Elon Musk yanks SpaceX and Tesla’s Facebook pages



Elon Musk joins #deletefacebook boycott

Tesla and SpaceX CEO Elon Musk, a member of the #deletefacebook boycott and removed his businesses Facebook pages. The boycott began after Facebook confirmed that the data of 50 million users is affected by a consultancy firm, Cambridge Analytica, who was hired by Donald Trump’s 2016 presidential campaign.

Elon Musk has unfriended’ Facebook on Friday, the SpaceX and Tesla pages of the social network after he was challenged to do on Twitter.

With controversy raging about Cambridge Analytica the alleged misuse of the Facebook users data, a number of people out of the graves of the platform. On Friday, Musk responded to a tweet from WhatsApp co-founder Brian Acton to delete the accounts. “It is time #deletefacebook,” tweeted Acton.

“What is Facebook?” quipped Musk in the reaction.

“Remove SpaceX on Facebook if you are the man?” chimed in @serdarsprofile.

“I didn’t know there was one. Will do it,” answered Musk.

The SpaceX and Tesla s were then removed from Facebook, along with the page for Musk’s solar energy company Solar City.

— Mukesh Sharda (@mukeshsharda) March 23, 2018

The verified Instagram accounts for SpaceX and Tesla, however, are not removed. Instagram is owned by Facebook.


Reports came in the weekend that Cambridge Analytica improperly used information from more than 50 million Facebook accounts, where the social network to suspend the british company. Cambridge Analytica, who has ties with Donald Trump’s 2016 presidential elections, denies any wrongdoing.

Facebook CEO Mark Zuckerberg apologized for the data scandal in a long post on Wednesday. He also described the situation as “a serious breach of trust” in an interview with CNN.

Cambridge Analytica has agreed to a forensic audit by a firm hired by Facebook.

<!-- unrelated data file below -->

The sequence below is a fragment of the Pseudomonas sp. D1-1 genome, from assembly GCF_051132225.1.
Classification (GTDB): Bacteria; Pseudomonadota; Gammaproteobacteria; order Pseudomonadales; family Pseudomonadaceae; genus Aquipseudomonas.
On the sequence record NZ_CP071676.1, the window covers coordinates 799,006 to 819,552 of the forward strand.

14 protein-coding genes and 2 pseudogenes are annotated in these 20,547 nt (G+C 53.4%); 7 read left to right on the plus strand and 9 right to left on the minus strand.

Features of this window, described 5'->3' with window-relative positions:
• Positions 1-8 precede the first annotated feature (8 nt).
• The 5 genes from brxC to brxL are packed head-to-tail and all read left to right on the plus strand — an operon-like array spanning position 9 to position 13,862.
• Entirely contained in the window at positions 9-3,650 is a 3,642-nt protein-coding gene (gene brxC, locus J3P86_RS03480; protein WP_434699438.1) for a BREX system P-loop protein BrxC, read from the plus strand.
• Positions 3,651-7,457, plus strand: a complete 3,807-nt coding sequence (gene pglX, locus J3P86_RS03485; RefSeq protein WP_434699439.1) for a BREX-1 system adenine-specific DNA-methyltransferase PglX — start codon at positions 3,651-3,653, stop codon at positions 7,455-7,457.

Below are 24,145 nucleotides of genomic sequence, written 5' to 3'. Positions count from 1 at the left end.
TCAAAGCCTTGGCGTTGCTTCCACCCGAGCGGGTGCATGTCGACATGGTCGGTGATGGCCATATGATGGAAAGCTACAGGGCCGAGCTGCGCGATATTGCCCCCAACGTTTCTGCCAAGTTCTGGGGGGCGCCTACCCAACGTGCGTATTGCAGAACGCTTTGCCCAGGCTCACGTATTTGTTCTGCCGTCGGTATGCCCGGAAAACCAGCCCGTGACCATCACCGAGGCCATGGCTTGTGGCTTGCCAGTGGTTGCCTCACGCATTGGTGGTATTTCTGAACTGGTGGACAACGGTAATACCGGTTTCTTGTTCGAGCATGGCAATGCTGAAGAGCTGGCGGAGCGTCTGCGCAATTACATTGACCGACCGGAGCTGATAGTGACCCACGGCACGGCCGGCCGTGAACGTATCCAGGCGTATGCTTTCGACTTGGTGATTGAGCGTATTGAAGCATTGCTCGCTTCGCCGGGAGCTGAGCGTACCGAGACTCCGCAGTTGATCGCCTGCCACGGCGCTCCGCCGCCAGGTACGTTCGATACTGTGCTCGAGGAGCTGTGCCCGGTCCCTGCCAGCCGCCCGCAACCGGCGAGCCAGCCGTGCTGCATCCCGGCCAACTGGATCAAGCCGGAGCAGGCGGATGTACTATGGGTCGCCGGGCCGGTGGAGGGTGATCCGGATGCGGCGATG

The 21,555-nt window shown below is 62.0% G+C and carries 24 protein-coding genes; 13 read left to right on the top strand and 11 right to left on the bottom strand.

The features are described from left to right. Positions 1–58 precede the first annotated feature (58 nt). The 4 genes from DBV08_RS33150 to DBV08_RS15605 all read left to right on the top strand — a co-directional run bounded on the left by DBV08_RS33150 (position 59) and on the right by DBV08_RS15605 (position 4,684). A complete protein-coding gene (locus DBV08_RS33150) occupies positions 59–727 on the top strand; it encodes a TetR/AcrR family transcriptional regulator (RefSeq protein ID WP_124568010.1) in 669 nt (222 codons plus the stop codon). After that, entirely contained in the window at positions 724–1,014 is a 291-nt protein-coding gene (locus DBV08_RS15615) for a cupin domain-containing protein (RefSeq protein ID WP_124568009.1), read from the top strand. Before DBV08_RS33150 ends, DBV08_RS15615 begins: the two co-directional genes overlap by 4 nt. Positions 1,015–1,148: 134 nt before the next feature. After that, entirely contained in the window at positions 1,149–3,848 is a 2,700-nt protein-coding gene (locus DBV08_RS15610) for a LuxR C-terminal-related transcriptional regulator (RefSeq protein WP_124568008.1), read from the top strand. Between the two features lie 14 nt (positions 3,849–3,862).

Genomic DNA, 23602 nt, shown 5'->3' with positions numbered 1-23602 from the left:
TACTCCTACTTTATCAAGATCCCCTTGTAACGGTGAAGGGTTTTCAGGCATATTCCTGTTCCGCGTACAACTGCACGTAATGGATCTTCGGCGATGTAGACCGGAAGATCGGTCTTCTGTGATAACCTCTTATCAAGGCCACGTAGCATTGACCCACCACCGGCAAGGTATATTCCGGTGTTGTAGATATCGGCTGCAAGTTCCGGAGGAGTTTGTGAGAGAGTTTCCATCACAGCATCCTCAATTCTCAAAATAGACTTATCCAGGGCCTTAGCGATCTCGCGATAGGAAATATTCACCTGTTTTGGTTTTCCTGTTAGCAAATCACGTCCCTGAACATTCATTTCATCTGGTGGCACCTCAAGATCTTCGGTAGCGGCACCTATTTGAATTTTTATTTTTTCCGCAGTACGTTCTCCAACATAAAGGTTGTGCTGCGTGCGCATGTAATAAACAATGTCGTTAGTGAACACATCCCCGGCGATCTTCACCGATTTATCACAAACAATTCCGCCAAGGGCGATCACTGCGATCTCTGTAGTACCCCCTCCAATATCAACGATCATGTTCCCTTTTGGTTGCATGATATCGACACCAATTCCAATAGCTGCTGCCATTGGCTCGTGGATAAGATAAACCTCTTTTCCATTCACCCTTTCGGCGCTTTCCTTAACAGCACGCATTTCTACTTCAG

Aleksandr Kogan, a psychology researcher at the University of Cambridge, who worked with Cambridge Analytica through his company Global Science Research (GSR), is also embroiled in a controversy. Earlier this week, he told the BBC that both Facebook and Cambridge Analytica have tried to put the blame on him.


Cambridge Analytica’s CEO, Alexander Tayler, described the media frenzy around the scandal as “deplorable” in a statement released on Friday. “I think it’s a shame that in 2014 a SCL-Elections (a subsidiary of Cambridge Analytica) license Facebook data and derivatives of a research company (GSR) that had not received the consent of the majority of the respondents,” he said. “The company believed that the data obtained in accordance with Facebook’s terms of service and privacy legislation.”

Facebook requested Cambridge Analytica deleting the data shortly after Tayler was the chief data officer in October 2015. “We immediately removed the raw data from our file server, and began the process of searching for and removing the derivatives in our system,” he wrote. “As Facebook continues to search insurance a year ago, we have carried out an internal audit to ensure that all data, all derivatives and back-ups had been removed, and gave Facebook a certificate to this effect.”

“Please can I be very clear: we have no use of GSR data in the work that we did, in 2016 U.S. presidential election,” he added.

Fox News’ Samuel Chamberlain and the Associated Press contributed to this article.

Follow James Rogers on Twitter @jamesjrogers

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